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Penguins reportedly in ‘advanced talks’ to sell team to Fenway Sports Group

penguins fenway

PITTSBURGH, PA - JUNE 14: Pittsburgh Penguins owners Ron Burkle (left) and Mario Lemieux (right) wave to fans during the 2017 Pittsburgh Penguins Stanley Cup Champion Victory Parade on June 14, 2017 in Pittsburgh, PA. (Photo by Jeanine Leech/Icon Sportswire via Getty Images)

Icon Sportswire via Getty Images

If “advanced talks” keep going, then Mario Lemieux and Ron Burkle might not own the Pittsburgh Penguins much longer. Fenway Sports Group LLC -- owner of the Boston Red Sox and Liverpool Football Club -- are in “advanced talks” to buy the Penguins.

The Wall Street Journal’s Cara Lambardo and Laine Higgins broke the news of a possible Penguins sale to Fenway Sports. They mentioned that a Penguins sale could be finalized “later this week.”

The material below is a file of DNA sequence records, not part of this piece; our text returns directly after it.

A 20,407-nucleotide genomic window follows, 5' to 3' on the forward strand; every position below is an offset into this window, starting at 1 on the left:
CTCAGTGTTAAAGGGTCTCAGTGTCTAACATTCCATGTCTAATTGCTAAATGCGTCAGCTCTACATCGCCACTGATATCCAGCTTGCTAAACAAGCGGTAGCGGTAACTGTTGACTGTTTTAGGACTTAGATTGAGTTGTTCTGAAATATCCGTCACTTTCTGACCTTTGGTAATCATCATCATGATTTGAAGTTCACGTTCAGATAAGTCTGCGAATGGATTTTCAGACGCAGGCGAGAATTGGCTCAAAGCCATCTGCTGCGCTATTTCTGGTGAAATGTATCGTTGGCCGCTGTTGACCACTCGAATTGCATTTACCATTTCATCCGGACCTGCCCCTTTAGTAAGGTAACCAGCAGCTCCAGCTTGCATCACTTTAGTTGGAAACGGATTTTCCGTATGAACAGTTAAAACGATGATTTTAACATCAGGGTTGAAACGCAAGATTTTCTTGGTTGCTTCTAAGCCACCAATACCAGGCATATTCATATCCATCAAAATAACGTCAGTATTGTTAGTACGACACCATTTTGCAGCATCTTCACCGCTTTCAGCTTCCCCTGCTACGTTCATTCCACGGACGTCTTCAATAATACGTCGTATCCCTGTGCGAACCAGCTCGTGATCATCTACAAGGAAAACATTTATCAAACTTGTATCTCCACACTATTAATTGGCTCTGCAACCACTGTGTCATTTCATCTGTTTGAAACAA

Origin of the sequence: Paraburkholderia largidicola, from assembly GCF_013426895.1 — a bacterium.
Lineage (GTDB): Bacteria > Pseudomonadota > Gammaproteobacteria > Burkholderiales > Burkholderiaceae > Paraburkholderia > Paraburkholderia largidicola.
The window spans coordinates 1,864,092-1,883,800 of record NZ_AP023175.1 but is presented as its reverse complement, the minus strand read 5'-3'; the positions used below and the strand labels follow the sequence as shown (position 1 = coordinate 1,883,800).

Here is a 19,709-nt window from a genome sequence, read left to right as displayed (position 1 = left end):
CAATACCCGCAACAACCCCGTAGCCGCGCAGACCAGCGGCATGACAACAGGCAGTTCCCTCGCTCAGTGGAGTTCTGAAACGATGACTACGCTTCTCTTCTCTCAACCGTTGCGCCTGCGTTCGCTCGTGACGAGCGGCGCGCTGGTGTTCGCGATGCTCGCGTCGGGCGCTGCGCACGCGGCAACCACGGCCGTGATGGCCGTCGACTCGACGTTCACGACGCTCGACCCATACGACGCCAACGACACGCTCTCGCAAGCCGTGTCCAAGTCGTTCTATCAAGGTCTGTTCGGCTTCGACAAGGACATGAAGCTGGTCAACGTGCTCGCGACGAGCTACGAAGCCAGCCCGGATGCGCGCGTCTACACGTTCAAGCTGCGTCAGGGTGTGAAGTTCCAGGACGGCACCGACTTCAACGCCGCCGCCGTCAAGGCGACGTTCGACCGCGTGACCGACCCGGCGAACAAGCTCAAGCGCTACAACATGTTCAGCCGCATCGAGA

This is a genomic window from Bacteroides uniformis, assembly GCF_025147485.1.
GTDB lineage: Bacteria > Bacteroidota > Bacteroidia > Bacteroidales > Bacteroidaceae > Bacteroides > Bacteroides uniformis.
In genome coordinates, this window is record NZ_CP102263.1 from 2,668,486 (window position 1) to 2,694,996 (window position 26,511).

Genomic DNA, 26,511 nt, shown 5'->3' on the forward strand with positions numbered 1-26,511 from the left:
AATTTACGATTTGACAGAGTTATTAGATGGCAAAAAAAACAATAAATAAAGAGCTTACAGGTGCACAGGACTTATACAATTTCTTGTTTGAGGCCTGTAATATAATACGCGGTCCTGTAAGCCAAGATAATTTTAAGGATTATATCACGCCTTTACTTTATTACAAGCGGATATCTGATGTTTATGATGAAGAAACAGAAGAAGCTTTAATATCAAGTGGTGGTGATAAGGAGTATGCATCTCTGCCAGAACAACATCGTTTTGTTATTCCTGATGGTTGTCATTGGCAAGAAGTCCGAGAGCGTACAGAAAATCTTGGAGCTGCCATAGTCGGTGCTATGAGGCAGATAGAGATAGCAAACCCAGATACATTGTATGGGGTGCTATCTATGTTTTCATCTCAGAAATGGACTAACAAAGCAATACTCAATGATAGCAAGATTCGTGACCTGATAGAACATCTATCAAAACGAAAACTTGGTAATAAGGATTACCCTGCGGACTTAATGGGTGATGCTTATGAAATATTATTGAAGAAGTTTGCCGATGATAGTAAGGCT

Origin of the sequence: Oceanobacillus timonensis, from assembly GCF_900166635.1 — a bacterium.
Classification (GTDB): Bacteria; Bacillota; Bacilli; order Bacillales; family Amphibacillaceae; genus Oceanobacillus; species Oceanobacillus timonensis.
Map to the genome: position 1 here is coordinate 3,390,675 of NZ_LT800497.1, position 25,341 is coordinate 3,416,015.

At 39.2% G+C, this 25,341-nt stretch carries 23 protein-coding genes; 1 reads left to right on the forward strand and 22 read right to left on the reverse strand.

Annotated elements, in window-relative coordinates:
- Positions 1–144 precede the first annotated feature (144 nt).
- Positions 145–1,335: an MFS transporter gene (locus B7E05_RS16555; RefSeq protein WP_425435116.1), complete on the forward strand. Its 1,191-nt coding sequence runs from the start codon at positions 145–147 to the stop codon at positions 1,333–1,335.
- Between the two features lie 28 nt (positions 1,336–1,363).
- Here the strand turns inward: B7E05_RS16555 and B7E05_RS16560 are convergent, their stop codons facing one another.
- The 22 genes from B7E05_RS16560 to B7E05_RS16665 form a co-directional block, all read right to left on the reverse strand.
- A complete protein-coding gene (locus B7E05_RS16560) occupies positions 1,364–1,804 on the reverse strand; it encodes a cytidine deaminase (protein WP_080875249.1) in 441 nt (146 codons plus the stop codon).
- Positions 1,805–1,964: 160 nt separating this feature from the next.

Other outlets, including Sportico, back up the report about talks between Penguins ownership and Fenway Sports Group LLC.

Importantly, “advanced talks” don’t guarantee a sale. Since becoming Penguins owners in 1999, there have been occasional reports about Lemieux and Burkle selling the team. (And maybe a power play or two to finance a new arena?)

In 2015, there were rumblings about Lemieux and Burkle pursuing a Penguins sale more aggressively.

Memorably, Mario Lemieux returned from retirement during the 2000-01 season, shortly after becoming co-owner.

Despite a shortened season, Lemieux ended up a Hart Trophy finalist, remarkably scoring 35 goals and 76 points in 43 games. He also generated 91 points in 67 games during the 2002-03 season. Lemieux got to share the ice briefly with Sidney Crosby in 2005-06, the season when he retired for good.

Time will tell if Fenway Sports actually buys the Penguins from Lemieux and Burkle. In the meantime, people can joke about buying the Penguins with Sidney Crosby at age 34, and Evgeni Malkin at 35.

Through 14 games this season, the Penguins have a 5-5-4 record. Sportico’s Eben Novy-Williams notes that, if a Penguins sale happens, Lemieux’s likely to remain with the team in some capacity.

James O’Brien is a writer for Pro Hockey Talk on NBC Sports. Drop him a line at or follow him on Twitter @cyclelikesedins.